The Autopoietic Systems engage a series of issues that have defined my biography and which pose new possibilities of study and development. From the time of my studies of Biology at the Faculty of Sciences of the University of Chile, where I studied under Maturana and Varela, I draw on the problems of perception, cognition, the origin of life and the definition of what it means to be a living being. From my music studies at the School of Music at the Catholic University and then in Paris at CCMIX Centre de Création Musicale Iannis Xenakis, I draw on post-avant garde contemporary music and the possibilities offered by computers. From my training as a visual artist, I draw on the fact of having been able to access various communities of programmers on the Internet who have generously collaborated and shared discoveries and achievements. This line of work is in a process of full development and offers an open field of unforeseeable possibilities.
Fig. nº 10, s/t, 2009, Screen shot of experimental software developed by the author.
(from Auto: unto itself; and Poiesis: (greek, creation, fabrication, construction) Literally, autopoiesis means self-organization. Concept that comes from the field of biology through the work of Humberto Maturana and Francisco Varela (1973) and which designates a process by means of which a system (for example a cell, a living being or an organization) generates itself through its interaction with its environment. An autopoietic system is operationally closed and structurally determined. A defining characteristic of living beings.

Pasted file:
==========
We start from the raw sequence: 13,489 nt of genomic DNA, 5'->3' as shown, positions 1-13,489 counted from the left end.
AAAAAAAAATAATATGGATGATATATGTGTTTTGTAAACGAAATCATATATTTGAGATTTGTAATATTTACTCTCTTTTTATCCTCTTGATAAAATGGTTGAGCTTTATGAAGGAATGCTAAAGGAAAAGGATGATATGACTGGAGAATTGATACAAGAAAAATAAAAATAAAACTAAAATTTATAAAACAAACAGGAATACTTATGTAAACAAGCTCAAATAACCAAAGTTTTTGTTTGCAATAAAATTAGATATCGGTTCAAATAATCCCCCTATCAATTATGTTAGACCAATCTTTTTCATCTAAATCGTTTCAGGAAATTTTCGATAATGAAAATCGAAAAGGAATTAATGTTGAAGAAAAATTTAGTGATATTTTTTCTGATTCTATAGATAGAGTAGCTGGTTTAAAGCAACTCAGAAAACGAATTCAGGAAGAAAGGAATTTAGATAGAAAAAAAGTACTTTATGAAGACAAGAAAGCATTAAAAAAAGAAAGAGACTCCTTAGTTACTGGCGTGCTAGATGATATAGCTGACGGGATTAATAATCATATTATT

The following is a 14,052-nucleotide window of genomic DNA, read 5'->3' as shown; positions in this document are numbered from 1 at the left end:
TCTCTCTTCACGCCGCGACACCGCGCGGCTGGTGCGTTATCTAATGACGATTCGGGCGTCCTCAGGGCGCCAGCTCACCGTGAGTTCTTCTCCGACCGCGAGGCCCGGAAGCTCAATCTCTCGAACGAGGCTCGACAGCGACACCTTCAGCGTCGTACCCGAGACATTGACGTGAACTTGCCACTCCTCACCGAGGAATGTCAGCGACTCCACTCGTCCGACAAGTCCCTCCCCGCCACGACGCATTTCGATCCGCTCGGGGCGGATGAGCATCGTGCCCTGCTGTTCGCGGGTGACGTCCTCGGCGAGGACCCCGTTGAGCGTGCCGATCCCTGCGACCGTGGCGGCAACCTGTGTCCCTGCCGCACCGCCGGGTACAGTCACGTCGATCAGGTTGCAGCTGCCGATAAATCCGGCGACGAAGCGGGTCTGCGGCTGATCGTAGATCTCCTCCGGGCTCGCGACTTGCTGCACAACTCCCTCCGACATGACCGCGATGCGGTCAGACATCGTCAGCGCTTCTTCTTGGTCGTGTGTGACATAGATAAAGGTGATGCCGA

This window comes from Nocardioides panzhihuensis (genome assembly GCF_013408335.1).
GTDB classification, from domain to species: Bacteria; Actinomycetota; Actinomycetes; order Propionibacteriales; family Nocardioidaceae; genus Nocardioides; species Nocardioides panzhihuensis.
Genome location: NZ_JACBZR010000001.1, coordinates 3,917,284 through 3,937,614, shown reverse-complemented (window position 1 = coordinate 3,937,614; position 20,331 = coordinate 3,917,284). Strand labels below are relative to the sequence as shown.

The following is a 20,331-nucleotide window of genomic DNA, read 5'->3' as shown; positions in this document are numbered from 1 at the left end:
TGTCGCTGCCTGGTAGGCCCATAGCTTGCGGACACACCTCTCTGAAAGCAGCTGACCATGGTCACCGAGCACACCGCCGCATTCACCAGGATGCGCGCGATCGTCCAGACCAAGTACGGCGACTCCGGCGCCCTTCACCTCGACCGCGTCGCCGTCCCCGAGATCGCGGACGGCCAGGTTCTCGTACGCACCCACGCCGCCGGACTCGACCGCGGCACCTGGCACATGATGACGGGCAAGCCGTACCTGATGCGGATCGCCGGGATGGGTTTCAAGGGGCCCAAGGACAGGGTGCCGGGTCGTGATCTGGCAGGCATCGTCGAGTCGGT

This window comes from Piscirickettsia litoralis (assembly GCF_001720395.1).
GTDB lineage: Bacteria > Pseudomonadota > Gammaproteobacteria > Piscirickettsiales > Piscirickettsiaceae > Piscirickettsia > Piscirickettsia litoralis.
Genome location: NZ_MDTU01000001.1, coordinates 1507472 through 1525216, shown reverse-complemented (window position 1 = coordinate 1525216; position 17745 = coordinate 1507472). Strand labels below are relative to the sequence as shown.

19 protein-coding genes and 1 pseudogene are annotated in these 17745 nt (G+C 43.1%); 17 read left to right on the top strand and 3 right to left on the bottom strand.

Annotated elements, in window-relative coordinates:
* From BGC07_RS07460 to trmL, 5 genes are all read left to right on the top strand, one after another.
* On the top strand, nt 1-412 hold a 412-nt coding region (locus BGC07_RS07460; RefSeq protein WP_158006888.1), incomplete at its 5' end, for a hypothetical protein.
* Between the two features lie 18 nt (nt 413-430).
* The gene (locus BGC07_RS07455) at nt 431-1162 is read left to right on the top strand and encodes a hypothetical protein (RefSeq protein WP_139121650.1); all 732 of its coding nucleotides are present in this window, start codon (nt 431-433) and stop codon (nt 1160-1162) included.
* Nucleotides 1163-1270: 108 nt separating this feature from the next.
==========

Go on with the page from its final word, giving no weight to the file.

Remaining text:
According to Maturana and Varela, systems are autopoietic when they include a network of processes and operations (which define it as such and make it distinguishable from the other systems) and which can create or destroy elements of the same system in response to environmental disturbances. Even though the system may change structurally, the network remains unchanged throughout its existence, maintaining its identity. Living beings are autopoietic systems and remain alive only while they are in autopoiesis.
(**) Feedback is a condition of sound reinforcement applications that occurs when the sound captured by the microphone is amplified, radiates to the speaker and then is captured again, only to be re-amplified. Eventually the system begins to issue sound and continues to howl until the volume is diminished. Feedback occurs when the sound coming from the loudspeaker reaches the microphone is loud or louder than the sound arriving directly from the original source (speaker, Singer, etc.).
(***) All architectural spaces possess certain characteristics of their own that cause sounds to behave and filter differently. These spatial resonances are rescued and utilized in different audio programs to reproduce sound qualities that are characteristic of those spaces. That is, it is possible or at least conceivable that one could purchase the resonance of the Milan Opera House, for example, and process sounds with that resonance (see in http://en.wikipedia.org/wiki/Convolution_reverb)